Titanic Belfast has witnessed its profits drop by almost a third to £800,000 in the last year.
That's according to the latest filed accounts for Titanic Belfast Ltd, the company which operates one of Northern Ireland's top tourist attractions.
New accounts show that the firm sustained the drop in pre-tax profits while revenues surged by 7% going from £10.9m to £11.7m.
The directors' report states that in the year under review to the end of March 2015, the centre attracted "an impressive" 625,000 visitors.
The centre celebrates Belfast as the birth-place of the ill-fated Titanic and in the first three years of operating, more than two million visitors have paid to enter.
It opened in March 2012 and according to the directors' report, the company, which is led by Donegal man Pat Doherty of Harcourt Developments, has enjoyed a successful third year as a top visitor attraction in Northern Ireland.
The directors state that numbers increased by 2% year-on-year, with 76% of visitors coming from outside Northern Ireland from 170 countries.
They added that an independent three-year review has calculated the economic benefit of £105m of Titanic Belfast to the local economy since opening.
The directors' report also reveals that an estimated 678,000 visitors from Northern Ireland have visited the centre since it opened. The drop in profit arose chiefly from the firm's administrative expenses increasing from £6.27m to £7.42m.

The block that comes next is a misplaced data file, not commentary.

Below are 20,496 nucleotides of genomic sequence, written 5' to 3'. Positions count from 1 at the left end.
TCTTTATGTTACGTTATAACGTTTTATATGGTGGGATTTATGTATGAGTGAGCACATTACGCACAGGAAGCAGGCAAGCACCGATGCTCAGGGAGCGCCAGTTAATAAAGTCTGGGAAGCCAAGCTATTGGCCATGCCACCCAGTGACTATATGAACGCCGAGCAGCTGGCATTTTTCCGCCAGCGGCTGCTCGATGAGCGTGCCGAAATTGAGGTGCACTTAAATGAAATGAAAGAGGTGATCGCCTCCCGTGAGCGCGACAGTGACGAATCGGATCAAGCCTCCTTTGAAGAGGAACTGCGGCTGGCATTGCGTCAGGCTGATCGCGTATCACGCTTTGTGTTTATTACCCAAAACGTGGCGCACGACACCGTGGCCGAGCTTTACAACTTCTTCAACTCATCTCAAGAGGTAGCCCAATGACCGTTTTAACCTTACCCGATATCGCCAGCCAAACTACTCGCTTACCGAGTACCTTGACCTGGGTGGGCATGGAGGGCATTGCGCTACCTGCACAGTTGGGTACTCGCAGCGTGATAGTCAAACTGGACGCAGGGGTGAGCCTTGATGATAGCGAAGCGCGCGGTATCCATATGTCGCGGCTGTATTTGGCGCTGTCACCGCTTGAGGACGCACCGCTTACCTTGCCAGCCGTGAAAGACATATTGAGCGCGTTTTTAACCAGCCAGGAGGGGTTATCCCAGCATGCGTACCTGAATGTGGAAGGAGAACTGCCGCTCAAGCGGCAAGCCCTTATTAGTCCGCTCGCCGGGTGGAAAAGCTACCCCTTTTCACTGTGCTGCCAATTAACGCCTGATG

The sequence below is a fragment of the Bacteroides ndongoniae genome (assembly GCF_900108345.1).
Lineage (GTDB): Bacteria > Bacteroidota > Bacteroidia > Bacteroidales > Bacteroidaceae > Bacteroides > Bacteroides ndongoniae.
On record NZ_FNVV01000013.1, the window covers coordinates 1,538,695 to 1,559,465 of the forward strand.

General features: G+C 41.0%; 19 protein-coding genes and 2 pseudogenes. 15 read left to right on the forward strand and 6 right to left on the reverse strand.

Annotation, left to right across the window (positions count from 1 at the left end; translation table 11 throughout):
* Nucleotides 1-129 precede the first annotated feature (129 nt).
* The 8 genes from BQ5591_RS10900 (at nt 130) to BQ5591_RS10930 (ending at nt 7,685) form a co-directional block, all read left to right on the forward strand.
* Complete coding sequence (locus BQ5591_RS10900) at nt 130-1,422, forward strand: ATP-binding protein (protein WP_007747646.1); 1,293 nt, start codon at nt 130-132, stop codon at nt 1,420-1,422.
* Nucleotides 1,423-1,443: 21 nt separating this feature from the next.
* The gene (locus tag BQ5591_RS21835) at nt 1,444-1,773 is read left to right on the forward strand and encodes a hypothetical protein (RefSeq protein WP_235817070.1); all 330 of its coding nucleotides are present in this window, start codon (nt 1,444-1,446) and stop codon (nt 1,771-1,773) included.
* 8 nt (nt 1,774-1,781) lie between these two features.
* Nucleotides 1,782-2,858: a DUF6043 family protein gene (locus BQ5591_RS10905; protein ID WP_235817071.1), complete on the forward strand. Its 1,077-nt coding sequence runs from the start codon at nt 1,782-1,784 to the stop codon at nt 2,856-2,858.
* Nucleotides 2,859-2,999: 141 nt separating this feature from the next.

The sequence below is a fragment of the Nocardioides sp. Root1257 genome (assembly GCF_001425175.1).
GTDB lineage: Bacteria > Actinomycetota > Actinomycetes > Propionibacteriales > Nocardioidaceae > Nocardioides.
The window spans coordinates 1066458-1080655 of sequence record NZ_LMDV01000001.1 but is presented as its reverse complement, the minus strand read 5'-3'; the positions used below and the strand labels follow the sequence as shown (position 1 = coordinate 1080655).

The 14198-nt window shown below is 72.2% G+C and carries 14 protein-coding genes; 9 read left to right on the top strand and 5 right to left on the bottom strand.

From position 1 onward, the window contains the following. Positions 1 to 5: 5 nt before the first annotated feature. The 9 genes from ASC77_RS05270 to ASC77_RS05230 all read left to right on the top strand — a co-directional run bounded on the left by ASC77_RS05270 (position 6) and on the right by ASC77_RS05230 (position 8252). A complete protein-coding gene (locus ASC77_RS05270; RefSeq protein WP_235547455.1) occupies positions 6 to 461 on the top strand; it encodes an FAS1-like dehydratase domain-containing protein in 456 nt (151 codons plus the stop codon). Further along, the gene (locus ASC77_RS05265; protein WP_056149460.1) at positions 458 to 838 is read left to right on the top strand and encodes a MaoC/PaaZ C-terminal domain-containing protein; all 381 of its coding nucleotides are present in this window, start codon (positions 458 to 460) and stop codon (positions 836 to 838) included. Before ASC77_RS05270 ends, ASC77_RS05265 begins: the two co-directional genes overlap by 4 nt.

And the average number of staff employed last year increased from 134 to 153 with staff costs increasing from £2.17m to £2.45m
Titanic Belfast Ltd recorded a gross profit of £7.9m after incurring cost of sales totalling £3.75m.
The directors state that "the appeal of the Titanic story, the quality of the visitor experience facilities and the professionalism of staff continues to drive sustainable consumer demand".
The report also states that the building and surrounding area's third year has enjoyed many highlights including the Carl Frampton and Kiko Martinez fight being held on the adjacent slipways, along with other events including Proms in the Park and the Tall Ships Festival.
Meanwhile, work is due to start on a high-end hotel at the former Harland and Wolff headquarters in Belfast, with plans to extend the site further.
The development of the four-storey, 84-bedroom hotel is being managed by Titanic Quarter Ltd.
Titanic Foundation, with the help of a £4.9m grant from the Heritage Lottery Fund's Heritage Enterprise programme, is supporting the restoration of the drawing offices.